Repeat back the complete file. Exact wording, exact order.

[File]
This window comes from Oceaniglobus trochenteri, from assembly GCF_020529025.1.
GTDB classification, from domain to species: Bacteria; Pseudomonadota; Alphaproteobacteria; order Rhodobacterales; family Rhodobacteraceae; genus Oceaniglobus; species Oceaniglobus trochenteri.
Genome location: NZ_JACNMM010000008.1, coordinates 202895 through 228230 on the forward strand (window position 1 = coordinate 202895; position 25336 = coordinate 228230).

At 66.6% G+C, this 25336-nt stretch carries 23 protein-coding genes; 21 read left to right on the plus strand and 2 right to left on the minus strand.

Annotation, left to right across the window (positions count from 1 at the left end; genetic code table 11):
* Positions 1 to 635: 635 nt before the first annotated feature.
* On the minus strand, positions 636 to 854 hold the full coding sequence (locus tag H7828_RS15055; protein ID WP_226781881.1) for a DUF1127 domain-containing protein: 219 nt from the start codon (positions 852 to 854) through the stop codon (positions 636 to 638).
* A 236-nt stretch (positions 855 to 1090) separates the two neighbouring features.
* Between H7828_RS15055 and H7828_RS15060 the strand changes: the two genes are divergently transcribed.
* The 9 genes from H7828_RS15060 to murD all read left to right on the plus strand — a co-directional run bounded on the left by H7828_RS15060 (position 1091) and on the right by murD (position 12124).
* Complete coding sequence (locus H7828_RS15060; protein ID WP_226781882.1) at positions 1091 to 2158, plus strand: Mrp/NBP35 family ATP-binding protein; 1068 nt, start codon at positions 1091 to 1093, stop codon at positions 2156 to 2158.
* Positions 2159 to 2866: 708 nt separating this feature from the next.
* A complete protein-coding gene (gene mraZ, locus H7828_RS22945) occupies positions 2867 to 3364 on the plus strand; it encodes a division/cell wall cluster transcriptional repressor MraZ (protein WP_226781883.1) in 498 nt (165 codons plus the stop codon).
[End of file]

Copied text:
This window comes from Oceaniglobus trochenteri, from assembly GCF_020529025.1.
GTDB classification, from domain to species: Bacteria; Pseudomonadota; Alphaproteobacteria; order Rhodobacterales; family Rhodobacteraceae; genus Oceaniglobus; species Oceaniglobus trochenteri.
Genome location: NZ_JACNMM010000008.1, coordinates 202895 through 228230 on the forward strand (window position 1 = coordinate 202895; position 25336 = coordinate 228230).

At 66.6% G+C, this 25336-nt stretch carries 23 protein-coding genes; 21 read left to right on the plus strand and 2 right to left on the minus strand.

Annotation, left to right across the window (positions count from 1 at the left end; genetic code table 11):
* Positions 1 to 635: 635 nt before the first annotated feature.
* On the minus strand, positions 636 to 854 hold the full coding sequence (locus tag H7828_RS15055; protein ID WP_226781881.1) for a DUF1127 domain-containing protein: 219 nt from the start codon (positions 852 to 854) through the stop codon (positions 636 to 638).
* A 236-nt stretch (positions 855 to 1090) separates the two neighbouring features.
* Between H7828_RS15055 and H7828_RS15060 the strand changes: the two genes are divergently transcribed.
* The 9 genes from H7828_RS15060 to murD all read left to right on the plus strand — a co-directional run bounded on the left by H7828_RS15060 (position 1091) and on the right by murD (position 12124).
* Complete coding sequence (locus H7828_RS15060; protein ID WP_226781882.1) at positions 1091 to 2158, plus strand: Mrp/NBP35 family ATP-binding protein; 1068 nt, start codon at positions 1091 to 1093, stop codon at positions 2156 to 2158.
* Positions 2159 to 2866: 708 nt separating this feature from the next.
* A complete protein-coding gene (gene mraZ, locus H7828_RS22945) occupies positions 2867 to 3364 on the plus strand; it encodes a division/cell wall cluster transcriptional repressor MraZ (protein WP_226781883.1) in 498 nt (165 codons plus the stop codon).